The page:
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Association discusses soy bean diesel fuel

Tuesday, August 3, 2004

Many new uses for soybeans and their by-products have been discovered in the past several years. In 1996, West Central, based in Ralston, Iowa, began making diesel fuel with soy oil. A representative of the company, Myron Danzer, visited Goshorn Park Orange Building in Clay City Monday night to talk to the Eel River Soybean Association about what goes into setting up a biodiesel plant.

Indiana State Senator John Waterman, who introduced Danzer at the meeting, has put great efforts into passing legislation requiring the use of cleaner fuels. Waterman said three locations are being considered as sites for a biodiesel plant, one being near Sullivan, just north of Shelburn.

"Probably one of the main reasons people use biodiesel now," Danzer stated, is the lower sulfur content. By 2006, legislature will necessitate sulfur levels to be even less. "This is when I see the boom in biodiesel really happening," Danzer said.

A major disadvantage to using biodiesel is that it costs about a dollar more per gallon on average than regular diesel. However, after 2006, the removal of sulfur from petroleum-based diesel will likely cause a rise in its price.

In recent years, Danzer has seen what he described as a "keen interest" in the use of biodiesel in place of traditional petroleum-based fuel. "We know what fuel prices are doing," he said, also noting the current dependency on foreign oil.

"The whole country is looking for something better," he added. A great benefit of using biodiesel is that it "can be produced right here in the United States."

Another advantage, according to Danzer, is that "we create 3.24 units of energy for every unit (of biodiesel) we use". Energy is lost during the production of petroleum.

Danzer also predicts more diesel-run automobiles to come out on the market in the near future because they are more fuel-efficient than those that burn gasoline. The annual United States demand for diesel is already 55 billion gallons. The use of biodiesel would again mean "less foreign oil" being imported.

In addition, there are "many state initiatives going on ... to help promote biodiesel." Biodiesel is also endorsed by companies such as John Deere, Caterpillar and CASE International, just to name a few.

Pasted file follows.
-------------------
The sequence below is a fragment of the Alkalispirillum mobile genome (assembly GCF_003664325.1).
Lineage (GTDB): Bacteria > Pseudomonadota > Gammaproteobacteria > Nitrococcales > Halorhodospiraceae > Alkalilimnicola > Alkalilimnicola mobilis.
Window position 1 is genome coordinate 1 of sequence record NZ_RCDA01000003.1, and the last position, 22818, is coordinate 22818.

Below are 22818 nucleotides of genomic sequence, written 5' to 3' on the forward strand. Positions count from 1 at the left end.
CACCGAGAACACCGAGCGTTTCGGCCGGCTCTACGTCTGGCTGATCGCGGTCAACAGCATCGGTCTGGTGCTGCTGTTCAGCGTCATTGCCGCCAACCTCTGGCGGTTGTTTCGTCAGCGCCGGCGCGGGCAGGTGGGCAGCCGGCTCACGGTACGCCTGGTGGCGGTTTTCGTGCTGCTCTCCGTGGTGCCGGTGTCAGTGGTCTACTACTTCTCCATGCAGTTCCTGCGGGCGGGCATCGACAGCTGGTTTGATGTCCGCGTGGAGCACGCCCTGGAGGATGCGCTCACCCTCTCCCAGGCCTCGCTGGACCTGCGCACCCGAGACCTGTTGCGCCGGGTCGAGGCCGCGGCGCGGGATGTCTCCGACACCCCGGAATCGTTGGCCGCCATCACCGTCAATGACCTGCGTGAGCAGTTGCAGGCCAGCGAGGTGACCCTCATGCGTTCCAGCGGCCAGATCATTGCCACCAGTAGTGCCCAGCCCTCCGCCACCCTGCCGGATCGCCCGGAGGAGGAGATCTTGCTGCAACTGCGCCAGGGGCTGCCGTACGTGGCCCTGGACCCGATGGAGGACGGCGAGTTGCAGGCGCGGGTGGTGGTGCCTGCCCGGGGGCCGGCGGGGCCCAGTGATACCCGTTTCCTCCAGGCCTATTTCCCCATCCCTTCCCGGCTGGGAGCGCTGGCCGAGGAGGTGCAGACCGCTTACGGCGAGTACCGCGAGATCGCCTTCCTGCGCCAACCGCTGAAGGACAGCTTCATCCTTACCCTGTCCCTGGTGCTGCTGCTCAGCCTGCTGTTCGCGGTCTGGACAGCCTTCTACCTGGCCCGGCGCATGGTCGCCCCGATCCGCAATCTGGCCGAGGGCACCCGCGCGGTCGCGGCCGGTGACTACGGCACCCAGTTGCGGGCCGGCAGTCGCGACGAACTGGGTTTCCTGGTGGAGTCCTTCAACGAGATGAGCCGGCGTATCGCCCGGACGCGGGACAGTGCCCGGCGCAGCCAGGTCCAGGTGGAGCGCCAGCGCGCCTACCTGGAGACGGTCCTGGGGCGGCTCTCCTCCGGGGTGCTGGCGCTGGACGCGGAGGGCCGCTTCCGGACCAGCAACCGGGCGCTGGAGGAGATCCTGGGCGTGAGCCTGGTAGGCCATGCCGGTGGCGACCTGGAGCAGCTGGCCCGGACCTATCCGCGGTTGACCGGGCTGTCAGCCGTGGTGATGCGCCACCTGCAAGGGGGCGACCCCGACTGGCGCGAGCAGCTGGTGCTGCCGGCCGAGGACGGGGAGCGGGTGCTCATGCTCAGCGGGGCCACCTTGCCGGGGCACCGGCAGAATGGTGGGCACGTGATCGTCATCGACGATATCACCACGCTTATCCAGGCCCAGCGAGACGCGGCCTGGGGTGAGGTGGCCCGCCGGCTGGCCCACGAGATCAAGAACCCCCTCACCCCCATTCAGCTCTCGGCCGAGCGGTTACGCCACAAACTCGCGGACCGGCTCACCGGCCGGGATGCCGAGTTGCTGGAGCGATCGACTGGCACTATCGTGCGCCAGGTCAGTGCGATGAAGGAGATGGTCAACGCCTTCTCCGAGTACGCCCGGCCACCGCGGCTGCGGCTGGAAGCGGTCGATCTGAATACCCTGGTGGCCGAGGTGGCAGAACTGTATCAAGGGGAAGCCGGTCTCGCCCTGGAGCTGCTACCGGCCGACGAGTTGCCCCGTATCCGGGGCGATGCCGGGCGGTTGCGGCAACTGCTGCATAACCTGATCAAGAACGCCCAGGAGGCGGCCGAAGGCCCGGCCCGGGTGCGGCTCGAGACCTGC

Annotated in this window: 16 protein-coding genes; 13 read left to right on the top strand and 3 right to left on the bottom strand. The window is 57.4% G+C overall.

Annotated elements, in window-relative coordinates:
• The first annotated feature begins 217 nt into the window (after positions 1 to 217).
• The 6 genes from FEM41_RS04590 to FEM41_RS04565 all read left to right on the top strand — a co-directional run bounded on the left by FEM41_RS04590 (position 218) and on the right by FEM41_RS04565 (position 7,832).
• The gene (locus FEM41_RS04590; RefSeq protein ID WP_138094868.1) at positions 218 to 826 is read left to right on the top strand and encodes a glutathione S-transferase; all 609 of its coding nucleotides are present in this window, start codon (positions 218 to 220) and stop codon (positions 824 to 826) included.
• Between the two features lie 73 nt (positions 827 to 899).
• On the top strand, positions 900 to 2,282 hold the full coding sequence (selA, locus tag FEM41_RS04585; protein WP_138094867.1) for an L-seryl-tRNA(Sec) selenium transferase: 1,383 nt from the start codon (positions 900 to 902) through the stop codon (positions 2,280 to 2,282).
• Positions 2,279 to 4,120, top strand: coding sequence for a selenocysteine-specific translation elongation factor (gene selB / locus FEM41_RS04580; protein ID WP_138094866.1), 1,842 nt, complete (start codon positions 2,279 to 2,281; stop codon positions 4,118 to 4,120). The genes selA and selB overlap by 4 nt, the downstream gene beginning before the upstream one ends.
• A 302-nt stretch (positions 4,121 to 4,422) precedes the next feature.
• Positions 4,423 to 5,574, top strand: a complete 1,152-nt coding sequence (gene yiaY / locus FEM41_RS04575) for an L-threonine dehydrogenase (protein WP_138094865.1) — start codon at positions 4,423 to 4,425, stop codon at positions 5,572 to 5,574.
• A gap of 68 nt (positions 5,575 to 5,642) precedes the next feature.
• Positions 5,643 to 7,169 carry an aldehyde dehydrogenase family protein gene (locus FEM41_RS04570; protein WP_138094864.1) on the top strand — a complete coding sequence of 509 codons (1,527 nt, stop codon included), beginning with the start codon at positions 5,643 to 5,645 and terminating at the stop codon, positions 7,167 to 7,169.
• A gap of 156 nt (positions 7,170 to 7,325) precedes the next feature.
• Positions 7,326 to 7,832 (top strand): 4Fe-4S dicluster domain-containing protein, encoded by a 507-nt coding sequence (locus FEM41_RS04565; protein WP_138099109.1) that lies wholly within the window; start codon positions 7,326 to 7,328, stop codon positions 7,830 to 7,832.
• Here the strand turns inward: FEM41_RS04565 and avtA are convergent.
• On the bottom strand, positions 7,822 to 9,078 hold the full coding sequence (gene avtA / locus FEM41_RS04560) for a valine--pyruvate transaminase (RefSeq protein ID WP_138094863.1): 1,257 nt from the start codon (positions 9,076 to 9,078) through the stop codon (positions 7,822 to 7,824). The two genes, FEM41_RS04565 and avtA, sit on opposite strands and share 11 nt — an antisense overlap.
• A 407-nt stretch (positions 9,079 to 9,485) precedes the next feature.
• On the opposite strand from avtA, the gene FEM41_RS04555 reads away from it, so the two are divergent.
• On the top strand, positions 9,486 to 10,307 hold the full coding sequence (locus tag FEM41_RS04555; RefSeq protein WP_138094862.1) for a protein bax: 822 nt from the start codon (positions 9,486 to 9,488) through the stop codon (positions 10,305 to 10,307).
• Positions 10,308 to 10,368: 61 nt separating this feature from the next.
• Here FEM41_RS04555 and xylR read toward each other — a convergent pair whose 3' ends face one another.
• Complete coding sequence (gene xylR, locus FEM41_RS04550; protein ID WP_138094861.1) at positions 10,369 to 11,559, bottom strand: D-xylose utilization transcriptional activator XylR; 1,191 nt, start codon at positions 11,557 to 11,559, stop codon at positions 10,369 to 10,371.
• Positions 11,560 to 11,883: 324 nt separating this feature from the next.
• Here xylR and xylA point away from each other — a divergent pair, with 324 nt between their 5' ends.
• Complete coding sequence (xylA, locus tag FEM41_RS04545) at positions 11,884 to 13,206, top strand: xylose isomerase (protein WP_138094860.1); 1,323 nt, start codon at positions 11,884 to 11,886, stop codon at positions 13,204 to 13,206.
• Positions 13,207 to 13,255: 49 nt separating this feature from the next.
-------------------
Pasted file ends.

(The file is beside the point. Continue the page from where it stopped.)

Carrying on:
For a "stand-alone biodiesel plant", Danzer recommended that at least 10 to 20 acres be set aside. Essential site components include a biodiesel process area, oil pretreatment area, utility/lab building, tank farm and receiving/loading area.

West Central partnered with Todd & Sargent, an engineering company, to form Renewable Energy Group (REG). REG, Danzer said, tries to produce the highest quality fuel at the lowest possible cost. The company also educates on how to use biodiesel, utilizing additives as needed in colder areas.

West Central also helps plants with marketing. Part of successful marketing, said Danzer, is to make sure people continue to use biodiesel and that it becomes easier to obtain.

Another part of a successful plant is finding a market for glycerin. For every gallon of soybean oil produced, 10 percent is glycerin. Danzer said West Central is "looking at glycerin-refining and other uses".

There are "supposedly 1,500 uses", in toothpaste, cosmetics, moisturizers, food products, water treatment and many more, so Danzer does not see it as a major problem.

The cost to get a plant up and running would be around $15 million for a 15 million-gallon plant or around $18-19 million for a 30 million-gallon plant. Cost efficiency goes up with more production because the computer system, no matter what the plant size, is basically the same.

Danzer said he usually tells people to allow six months for obtaining permits and approximately 10-12 months after that for construction.

For more information, visit www.west-central.com, www.renewable-energy-group.com, or www.eelrivermarketing.com.

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